- “When the universe expands, into what is it expanding? In what medium is it expanding? Is the universe like a bubble in a higher dimension something?
[Anonymous], Indiana, USA”
This is a very good question and one, I should add, I get frequently. It is, I believe, to no small part caused by the common illustrations of a curved universe: it’s a rubber-sheet with a bowling-ball on it, it’s an inflating balloon, or – in the rarer case that someone tries to illustrate negative curvature, it’s a potato chip (because really I have no idea what a saddle looks like).
But in each of these cases what the illustration actually shows is a two-dimensional surface embedded in a non-curved (“flat”) three-dimensional space. That’s good because you can draw it, but it’s bad because it raises the impression that to speak of curvature you need to put the surface into a larger space. That, however, isn’t so: Curvature is a property of the surface itself.
To get an idea of how this works, consider the simplest example of a curved surface, a ball. On the ball’s surface the angles of triangles will not add up to 180 degrees. You can calculate the curvature from measuring all the angles in all triangles that you could draw onto the ball. This is a measurement which can be done entirely on the surface itself. Or by ants crawling on the surface, if you wish, to use another common analogy.
Curvature, hence, is an intrinsic property of the surface – you do not need the embedding space to define it and to measure it. Also note that the curvature is a local property; it can change from one place to the next, just that a ball has constant curvature.
General relativity uses the same notion of local, intrinsic curvature, just that in this case we aren’t dealing with two dimensions of space and ants crawling on it, but with three dimensions of space, one dimension of time, and humans crawling around in it. So the math is more complicated and all the properties of space-time are collected in something called the curvature-tensor, but that is still an entirely internal construct. We can measure it by tracking the motion of particles, and it’s this curvature that creates the effect we usually refer to as gravity.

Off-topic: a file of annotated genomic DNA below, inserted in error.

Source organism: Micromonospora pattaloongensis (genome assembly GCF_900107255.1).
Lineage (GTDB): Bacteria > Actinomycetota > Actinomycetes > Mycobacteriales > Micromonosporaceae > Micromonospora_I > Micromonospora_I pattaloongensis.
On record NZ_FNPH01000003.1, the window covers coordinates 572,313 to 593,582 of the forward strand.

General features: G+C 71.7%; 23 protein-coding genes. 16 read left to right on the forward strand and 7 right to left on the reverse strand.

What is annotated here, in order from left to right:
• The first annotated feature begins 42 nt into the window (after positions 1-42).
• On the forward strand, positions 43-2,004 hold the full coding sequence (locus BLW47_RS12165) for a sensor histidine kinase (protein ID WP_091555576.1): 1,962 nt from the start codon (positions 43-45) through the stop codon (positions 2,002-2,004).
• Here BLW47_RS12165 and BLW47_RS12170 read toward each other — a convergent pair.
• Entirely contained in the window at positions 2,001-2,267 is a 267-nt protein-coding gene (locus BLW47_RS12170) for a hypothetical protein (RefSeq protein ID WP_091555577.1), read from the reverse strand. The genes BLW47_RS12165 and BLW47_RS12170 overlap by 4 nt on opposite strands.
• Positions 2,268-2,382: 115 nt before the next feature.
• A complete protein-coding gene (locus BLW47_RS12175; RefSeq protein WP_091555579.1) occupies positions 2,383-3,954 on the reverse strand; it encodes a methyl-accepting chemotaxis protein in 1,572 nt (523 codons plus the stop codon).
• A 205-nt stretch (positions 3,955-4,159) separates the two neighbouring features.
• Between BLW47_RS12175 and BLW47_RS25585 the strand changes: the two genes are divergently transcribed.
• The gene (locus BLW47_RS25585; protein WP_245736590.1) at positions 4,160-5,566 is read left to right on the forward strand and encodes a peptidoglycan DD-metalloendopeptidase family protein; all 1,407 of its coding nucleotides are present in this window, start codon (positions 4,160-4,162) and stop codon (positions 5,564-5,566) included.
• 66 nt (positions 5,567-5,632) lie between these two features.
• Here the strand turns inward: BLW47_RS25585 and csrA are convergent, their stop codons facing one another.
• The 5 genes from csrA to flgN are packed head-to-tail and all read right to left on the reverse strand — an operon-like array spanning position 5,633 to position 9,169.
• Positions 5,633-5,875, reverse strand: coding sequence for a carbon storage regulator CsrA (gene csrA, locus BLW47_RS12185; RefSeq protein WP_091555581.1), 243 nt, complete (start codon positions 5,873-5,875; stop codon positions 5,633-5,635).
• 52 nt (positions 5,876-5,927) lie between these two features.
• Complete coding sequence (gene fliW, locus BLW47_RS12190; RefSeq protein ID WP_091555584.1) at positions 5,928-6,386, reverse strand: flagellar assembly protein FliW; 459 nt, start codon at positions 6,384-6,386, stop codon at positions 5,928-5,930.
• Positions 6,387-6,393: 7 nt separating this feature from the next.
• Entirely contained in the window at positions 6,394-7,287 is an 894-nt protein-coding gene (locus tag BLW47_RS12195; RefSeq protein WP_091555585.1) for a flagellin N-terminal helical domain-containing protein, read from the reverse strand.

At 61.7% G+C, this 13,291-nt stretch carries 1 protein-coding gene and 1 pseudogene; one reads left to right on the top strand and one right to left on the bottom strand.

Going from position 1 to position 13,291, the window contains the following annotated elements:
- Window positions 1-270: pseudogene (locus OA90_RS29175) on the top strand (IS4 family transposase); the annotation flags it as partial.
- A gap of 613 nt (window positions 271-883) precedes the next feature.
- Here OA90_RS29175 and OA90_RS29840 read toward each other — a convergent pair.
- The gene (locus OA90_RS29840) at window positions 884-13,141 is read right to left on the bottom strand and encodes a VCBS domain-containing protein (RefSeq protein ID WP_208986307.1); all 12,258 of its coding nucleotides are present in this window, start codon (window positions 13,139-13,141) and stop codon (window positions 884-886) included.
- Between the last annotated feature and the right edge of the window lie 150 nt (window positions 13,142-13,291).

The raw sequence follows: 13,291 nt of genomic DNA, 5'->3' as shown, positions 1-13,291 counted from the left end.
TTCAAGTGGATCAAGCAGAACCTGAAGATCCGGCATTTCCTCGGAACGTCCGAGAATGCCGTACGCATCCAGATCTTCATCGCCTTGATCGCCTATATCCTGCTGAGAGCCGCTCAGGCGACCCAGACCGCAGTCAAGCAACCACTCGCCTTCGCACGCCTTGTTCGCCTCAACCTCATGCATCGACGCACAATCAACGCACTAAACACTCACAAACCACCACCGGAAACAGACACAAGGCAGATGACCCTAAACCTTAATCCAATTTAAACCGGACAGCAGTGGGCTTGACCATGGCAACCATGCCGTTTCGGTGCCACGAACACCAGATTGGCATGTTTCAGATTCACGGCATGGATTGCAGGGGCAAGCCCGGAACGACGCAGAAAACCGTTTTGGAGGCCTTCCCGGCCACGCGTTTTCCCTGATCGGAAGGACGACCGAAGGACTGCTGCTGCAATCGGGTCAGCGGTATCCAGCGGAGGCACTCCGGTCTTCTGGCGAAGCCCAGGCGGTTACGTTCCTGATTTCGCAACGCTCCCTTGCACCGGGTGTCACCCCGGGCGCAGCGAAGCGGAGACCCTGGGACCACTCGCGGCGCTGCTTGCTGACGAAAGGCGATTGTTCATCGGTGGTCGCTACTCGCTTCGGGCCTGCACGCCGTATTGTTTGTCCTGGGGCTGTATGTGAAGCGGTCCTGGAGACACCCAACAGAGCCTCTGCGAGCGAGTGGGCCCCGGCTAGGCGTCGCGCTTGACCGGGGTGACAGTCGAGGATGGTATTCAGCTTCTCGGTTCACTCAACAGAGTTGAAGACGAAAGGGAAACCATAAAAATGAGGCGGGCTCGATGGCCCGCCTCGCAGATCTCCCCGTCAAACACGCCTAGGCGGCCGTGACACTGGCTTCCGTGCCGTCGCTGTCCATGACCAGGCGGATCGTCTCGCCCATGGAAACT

Now, what cosmologists mean when they speak of the expansion of the universe is a trend of certain measurement results that, using Einstein’s equations, can be interpreted as being due to an increasing distance between galaxies. Again, this expansion is an entirely internal notion. It is defined and measured in our universe. You do not have to embed this four dimensional space-time into anything else to quantify it. You do not need a medium and you do not need a larger space. Einstein’s theory is entirely self-contained with a four-dimensional, internally curved space-time.
While you do not have to embed space-time in a higher-dimensional flat space, you can. Indeed it can be mathematically proved that you can embed any curved four dimensional space-time into a ten dimensional flat space-time. The reason physicists don’t normally do this is that these additional dimensions are superfluous and they don’t aid the math either.
|Black hole embedding diagram.|
Only the surface itself has physical meaning.
The surrounding space is for visual purposes.
[Image source: Quora]
can be useful to visualize the extrinsic curvature of certain slices of space-time. This is, for example, what gives rise to the idea that when matter collapses to a black hole, space develops a long throat with a bubble that eventually pinches off. But please keep in mind that these are merely visual aids. They have their uses as such, but one has to be very careful in interpreting them because they depend on the chosen embedding.
Now you ask what does the universe expand into? It doesn’t expand into anything, it just expands. That the universe expands is a statement about what happens inside the universe, supported by measurements inside the universe. It’s an entirely internal notion that does not require us to speak of an outside of the universe or a medium into which it is embedded.
Thanks for an interesting question!